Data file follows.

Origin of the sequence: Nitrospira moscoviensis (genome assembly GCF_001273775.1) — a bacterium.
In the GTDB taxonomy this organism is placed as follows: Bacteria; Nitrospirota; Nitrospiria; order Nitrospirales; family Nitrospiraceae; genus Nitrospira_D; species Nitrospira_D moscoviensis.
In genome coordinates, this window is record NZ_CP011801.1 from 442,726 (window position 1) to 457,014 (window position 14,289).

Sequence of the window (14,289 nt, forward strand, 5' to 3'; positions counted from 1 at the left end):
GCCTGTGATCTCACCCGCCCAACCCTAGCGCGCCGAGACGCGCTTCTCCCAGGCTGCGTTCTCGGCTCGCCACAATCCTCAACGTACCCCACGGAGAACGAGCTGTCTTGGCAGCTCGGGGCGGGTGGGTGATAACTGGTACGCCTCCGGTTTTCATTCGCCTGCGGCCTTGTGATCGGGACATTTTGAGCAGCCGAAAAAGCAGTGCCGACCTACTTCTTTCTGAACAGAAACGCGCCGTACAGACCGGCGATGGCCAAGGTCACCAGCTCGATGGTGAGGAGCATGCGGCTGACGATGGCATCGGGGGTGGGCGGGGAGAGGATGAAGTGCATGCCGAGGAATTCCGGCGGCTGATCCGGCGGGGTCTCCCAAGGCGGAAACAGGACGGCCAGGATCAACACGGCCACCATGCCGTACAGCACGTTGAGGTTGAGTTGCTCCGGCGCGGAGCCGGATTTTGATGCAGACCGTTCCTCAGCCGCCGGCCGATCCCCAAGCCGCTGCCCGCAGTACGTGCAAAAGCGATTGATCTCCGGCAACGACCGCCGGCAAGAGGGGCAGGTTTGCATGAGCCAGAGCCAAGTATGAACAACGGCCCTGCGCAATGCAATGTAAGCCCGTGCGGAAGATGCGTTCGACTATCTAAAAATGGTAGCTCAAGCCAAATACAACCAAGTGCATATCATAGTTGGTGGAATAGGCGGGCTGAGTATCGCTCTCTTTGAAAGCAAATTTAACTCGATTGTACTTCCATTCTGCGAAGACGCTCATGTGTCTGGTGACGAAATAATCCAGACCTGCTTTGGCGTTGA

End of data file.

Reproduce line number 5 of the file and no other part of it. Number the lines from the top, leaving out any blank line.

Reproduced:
GCCTGTGATCTCACCCGCCCAACCCTAGCGCGCCGAGACGCGCTTCTCCCAGGCTGCGTTCTCGGCTCGCCACAATCCTCAACGTACCCCACGGAGAACGAGCTGTCTTGGCAGCTCGGGGCGGGTGGGTGATAACTGGTACGCCTCCGGTTTTCATTCGCCTGCGGCCTTGTGATCGGGACATTTTGAGCAGCCGAAAAAGCAGTGCCGACCTACTTCTTTCTGAACAGAAACGCGCCGTACAGACCGGCGATGGCCAAGGTCACCAGCTCGATGGTGAGGAGCATGCGGCTGACGATGGCATCGGGGGTGGGCGGGGAGAGGATGAAGTGCATGCCGAGGAATTCCGGCGGCTGATCCGGCGGGGTCTCCCAAGGCGGAAACAGGACGGCCAGGATCAACACGGCCACCATGCCGTACAGCACGTTGAGGTTGAGTTGCTCCGGCGCGGAGCCGGATTTTGATGCAGACCGTTCCTCAGCCGCCGGCCGATCCCCAAGCCGCTGCCCGCAGTACGTGCAAAAGCGATTGATCTCCGGCAACGACCGCCGGCAAGAGGGGCAGGTTTGCATGAGCCAGAGCCAAGTATGAACAACGGCCCTGCGCAATGCAATGTAAGCCCGTGCGGAAGATGCGTTCGACTATCTAAAAATGGTAGCTCAAGCCAAATACAACCAAGTGCATATCATAGTTGGTGGAATAGGCGGGCTGAGTATCGCTCTCTTTGAAAGCAAATTTAACTCGATTGTACTTCCATTCTGCGAAGACGCTCATGTGTCTGGTGACGAAATAATCCAGACCTGCTTTGGCGTTGA